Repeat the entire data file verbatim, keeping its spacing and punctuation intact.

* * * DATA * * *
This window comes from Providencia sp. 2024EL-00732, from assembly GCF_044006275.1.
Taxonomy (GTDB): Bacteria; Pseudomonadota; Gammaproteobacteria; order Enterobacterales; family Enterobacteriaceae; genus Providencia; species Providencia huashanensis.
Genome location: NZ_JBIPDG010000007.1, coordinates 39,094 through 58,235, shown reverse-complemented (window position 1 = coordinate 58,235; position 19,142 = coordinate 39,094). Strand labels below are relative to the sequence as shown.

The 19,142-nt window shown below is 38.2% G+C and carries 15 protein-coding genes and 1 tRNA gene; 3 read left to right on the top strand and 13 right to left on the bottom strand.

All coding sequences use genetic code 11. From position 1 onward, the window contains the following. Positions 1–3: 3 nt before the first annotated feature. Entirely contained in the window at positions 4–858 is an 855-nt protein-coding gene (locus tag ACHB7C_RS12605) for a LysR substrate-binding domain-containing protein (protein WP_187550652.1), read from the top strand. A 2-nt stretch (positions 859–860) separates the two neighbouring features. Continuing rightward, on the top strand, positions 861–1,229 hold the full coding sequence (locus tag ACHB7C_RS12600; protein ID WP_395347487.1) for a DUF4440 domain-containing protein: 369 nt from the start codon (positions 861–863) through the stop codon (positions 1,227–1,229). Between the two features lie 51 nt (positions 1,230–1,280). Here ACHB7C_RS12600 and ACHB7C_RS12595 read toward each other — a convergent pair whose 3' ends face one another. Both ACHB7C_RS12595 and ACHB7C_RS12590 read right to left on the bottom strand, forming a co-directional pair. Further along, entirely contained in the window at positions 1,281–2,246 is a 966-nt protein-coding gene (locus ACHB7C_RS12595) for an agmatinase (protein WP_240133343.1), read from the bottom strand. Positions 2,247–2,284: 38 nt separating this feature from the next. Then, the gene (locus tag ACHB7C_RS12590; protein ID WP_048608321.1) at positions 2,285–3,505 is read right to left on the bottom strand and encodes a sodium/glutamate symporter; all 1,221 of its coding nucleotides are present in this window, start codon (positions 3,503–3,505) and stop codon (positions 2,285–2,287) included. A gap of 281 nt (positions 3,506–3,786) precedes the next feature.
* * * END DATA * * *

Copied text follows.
This window comes from Providencia sp. 2024EL-00732, from assembly GCF_044006275.1.
Taxonomy (GTDB): Bacteria; Pseudomonadota; Gammaproteobacteria; order Enterobacterales; family Enterobacteriaceae; genus Providencia; species Providencia huashanensis.
Genome location: NZ_JBIPDG010000007.1, coordinates 39,094 through 58,235, shown reverse-complemented (window position 1 = coordinate 58,235; position 19,142 = coordinate 39,094). Strand labels below are relative to the sequence as shown.

The 19,142-nt window shown below is 38.2% G+C and carries 15 protein-coding genes and 1 tRNA gene; 3 read left to right on the top strand and 13 right to left on the bottom strand.

All coding sequences use genetic code 11. From position 1 onward, the window contains the following. Positions 1–3: 3 nt before the first annotated feature. Entirely contained in the window at positions 4–858 is an 855-nt protein-coding gene (locus tag ACHB7C_RS12605) for a LysR substrate-binding domain-containing protein (protein WP_187550652.1), read from the top strand. A 2-nt stretch (positions 859–860) separates the two neighbouring features. Continuing rightward, on the top strand, positions 861–1,229 hold the full coding sequence (locus tag ACHB7C_RS12600; protein ID WP_395347487.1) for a DUF4440 domain-containing protein: 369 nt from the start codon (positions 861–863) through the stop codon (positions 1,227–1,229). Between the two features lie 51 nt (positions 1,230–1,280). Here ACHB7C_RS12600 and ACHB7C_RS12595 read toward each other — a convergent pair whose 3' ends face one another. Both ACHB7C_RS12595 and ACHB7C_RS12590 read right to left on the bottom strand, forming a co-directional pair. Further along, entirely contained in the window at positions 1,281–2,246 is a 966-nt protein-coding gene (locus ACHB7C_RS12595) for an agmatinase (protein WP_240133343.1), read from the bottom strand. Positions 2,247–2,284: 38 nt separating this feature from the next. Then, the gene (locus tag ACHB7C_RS12590; protein ID WP_048608321.1) at positions 2,285–3,505 is read right to left on the bottom strand and encodes a sodium/glutamate symporter; all 1,221 of its coding nucleotides are present in this window, start codon (positions 3,503–3,505) and stop codon (positions 2,285–2,287) included. A gap of 281 nt (positions 3,506–3,786) precedes the next feature.